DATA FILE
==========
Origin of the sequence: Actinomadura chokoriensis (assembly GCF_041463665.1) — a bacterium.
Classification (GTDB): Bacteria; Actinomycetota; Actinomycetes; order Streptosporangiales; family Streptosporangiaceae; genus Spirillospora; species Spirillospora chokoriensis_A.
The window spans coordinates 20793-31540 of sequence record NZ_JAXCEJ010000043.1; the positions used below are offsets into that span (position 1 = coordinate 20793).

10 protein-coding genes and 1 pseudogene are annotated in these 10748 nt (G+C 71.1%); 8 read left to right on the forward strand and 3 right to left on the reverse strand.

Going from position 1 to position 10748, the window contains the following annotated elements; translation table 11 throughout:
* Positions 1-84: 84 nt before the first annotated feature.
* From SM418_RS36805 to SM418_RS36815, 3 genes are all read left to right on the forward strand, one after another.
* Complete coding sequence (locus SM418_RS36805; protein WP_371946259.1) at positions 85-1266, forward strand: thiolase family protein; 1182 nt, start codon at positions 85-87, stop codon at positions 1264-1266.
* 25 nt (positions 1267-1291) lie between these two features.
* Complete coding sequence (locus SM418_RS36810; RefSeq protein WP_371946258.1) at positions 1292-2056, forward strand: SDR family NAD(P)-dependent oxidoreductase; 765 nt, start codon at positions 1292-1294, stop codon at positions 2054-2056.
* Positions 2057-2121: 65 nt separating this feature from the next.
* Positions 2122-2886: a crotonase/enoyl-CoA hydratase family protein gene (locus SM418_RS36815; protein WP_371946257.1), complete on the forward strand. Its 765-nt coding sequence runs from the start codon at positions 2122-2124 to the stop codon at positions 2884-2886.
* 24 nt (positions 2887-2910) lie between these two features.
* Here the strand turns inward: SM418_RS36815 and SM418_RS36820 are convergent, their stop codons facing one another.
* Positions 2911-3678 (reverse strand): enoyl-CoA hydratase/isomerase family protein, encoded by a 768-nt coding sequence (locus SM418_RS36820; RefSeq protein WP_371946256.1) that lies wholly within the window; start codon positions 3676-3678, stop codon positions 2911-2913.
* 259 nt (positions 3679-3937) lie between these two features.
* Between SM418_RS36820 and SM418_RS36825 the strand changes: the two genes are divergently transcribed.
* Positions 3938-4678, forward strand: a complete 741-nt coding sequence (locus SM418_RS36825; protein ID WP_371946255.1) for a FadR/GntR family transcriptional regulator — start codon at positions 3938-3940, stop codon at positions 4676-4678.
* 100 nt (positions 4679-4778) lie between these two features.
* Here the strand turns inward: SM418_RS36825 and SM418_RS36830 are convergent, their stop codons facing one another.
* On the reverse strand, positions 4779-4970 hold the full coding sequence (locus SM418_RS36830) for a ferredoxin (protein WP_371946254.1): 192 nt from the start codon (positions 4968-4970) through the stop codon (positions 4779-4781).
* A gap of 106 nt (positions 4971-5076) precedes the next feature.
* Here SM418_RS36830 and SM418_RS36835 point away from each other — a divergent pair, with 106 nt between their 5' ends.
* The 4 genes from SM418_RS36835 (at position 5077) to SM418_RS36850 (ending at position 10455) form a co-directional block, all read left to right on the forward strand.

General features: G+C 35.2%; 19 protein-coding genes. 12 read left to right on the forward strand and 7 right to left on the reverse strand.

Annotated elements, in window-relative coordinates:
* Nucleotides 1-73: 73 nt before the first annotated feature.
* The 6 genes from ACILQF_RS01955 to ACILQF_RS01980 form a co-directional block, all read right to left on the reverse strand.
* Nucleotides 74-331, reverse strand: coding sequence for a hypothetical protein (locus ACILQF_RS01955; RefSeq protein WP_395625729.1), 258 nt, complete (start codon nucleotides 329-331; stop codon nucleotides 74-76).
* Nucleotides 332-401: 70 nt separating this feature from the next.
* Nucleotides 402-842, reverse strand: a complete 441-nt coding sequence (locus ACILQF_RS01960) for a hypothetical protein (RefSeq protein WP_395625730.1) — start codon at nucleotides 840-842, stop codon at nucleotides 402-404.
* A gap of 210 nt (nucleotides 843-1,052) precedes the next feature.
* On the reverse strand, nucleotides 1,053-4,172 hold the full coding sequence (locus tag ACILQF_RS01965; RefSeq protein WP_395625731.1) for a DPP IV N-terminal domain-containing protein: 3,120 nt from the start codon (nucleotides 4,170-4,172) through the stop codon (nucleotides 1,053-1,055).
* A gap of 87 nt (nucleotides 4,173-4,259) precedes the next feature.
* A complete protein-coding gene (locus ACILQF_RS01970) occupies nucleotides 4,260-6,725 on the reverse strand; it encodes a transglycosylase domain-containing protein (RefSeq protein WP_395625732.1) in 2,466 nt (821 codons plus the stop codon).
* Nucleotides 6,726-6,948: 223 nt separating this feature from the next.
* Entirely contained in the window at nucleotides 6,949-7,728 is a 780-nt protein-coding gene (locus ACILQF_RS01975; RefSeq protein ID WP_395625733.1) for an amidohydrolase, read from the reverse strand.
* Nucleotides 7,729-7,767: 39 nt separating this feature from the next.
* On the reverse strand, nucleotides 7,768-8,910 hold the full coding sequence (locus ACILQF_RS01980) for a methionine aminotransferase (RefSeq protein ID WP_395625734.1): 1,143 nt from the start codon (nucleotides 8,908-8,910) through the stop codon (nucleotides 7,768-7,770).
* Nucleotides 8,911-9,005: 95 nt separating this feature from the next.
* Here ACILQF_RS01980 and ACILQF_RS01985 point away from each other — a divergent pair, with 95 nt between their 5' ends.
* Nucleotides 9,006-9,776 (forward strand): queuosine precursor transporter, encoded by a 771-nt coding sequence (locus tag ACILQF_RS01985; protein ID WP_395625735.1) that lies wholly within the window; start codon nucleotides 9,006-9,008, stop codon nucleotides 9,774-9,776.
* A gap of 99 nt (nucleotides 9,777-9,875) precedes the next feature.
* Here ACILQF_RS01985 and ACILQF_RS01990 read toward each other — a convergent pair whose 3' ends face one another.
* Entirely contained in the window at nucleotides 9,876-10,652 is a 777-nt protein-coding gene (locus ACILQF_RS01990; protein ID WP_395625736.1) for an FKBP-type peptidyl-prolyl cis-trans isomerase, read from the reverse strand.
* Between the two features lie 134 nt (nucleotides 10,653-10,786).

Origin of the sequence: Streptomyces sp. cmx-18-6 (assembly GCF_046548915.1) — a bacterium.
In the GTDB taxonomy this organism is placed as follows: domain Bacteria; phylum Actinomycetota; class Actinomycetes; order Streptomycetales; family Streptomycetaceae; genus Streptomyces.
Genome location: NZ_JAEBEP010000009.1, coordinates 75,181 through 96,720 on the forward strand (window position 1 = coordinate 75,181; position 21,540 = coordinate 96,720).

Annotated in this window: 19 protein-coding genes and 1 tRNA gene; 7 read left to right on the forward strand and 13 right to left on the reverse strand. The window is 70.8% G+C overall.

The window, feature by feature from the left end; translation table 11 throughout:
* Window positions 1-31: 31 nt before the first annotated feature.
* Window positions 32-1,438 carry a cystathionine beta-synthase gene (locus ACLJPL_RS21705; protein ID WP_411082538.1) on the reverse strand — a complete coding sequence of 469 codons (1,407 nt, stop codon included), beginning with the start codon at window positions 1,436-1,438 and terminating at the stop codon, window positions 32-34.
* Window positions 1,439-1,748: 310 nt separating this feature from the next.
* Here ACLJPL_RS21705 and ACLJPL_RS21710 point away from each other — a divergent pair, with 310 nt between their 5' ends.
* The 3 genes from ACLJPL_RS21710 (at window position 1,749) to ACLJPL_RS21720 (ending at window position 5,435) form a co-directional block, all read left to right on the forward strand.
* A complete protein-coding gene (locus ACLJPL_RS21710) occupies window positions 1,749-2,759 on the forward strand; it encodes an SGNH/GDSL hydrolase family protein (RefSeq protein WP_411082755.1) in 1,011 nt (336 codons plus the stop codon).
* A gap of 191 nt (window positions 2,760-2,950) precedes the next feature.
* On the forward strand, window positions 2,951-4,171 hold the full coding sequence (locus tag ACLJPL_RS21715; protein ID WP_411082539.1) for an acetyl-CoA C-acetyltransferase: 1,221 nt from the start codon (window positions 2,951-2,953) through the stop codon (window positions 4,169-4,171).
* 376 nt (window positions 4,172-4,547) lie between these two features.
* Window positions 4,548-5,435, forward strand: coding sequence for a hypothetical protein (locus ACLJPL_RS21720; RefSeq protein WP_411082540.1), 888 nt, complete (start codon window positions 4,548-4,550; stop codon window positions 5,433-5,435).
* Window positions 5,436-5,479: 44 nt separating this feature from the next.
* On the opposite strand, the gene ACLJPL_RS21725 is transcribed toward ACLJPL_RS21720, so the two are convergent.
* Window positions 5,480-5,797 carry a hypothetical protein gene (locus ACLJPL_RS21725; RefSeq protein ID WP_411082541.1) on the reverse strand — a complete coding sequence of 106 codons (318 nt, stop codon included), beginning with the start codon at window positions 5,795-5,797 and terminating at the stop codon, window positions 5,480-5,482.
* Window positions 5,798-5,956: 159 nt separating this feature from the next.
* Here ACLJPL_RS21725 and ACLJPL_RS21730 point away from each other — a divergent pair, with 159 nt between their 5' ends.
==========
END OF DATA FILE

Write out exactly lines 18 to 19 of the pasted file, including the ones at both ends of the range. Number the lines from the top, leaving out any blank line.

* Positions 3938-4678, forward strand: a complete 741-nt coding sequence (locus SM418_RS36825; protein ID WP_371946255.1) for a FadR/GntR family transcriptional regulator — start codon at positions 3938-3940, stop codon at positions 4676-4678.
* 100 nt (positions 4679-4778) lie between these two features.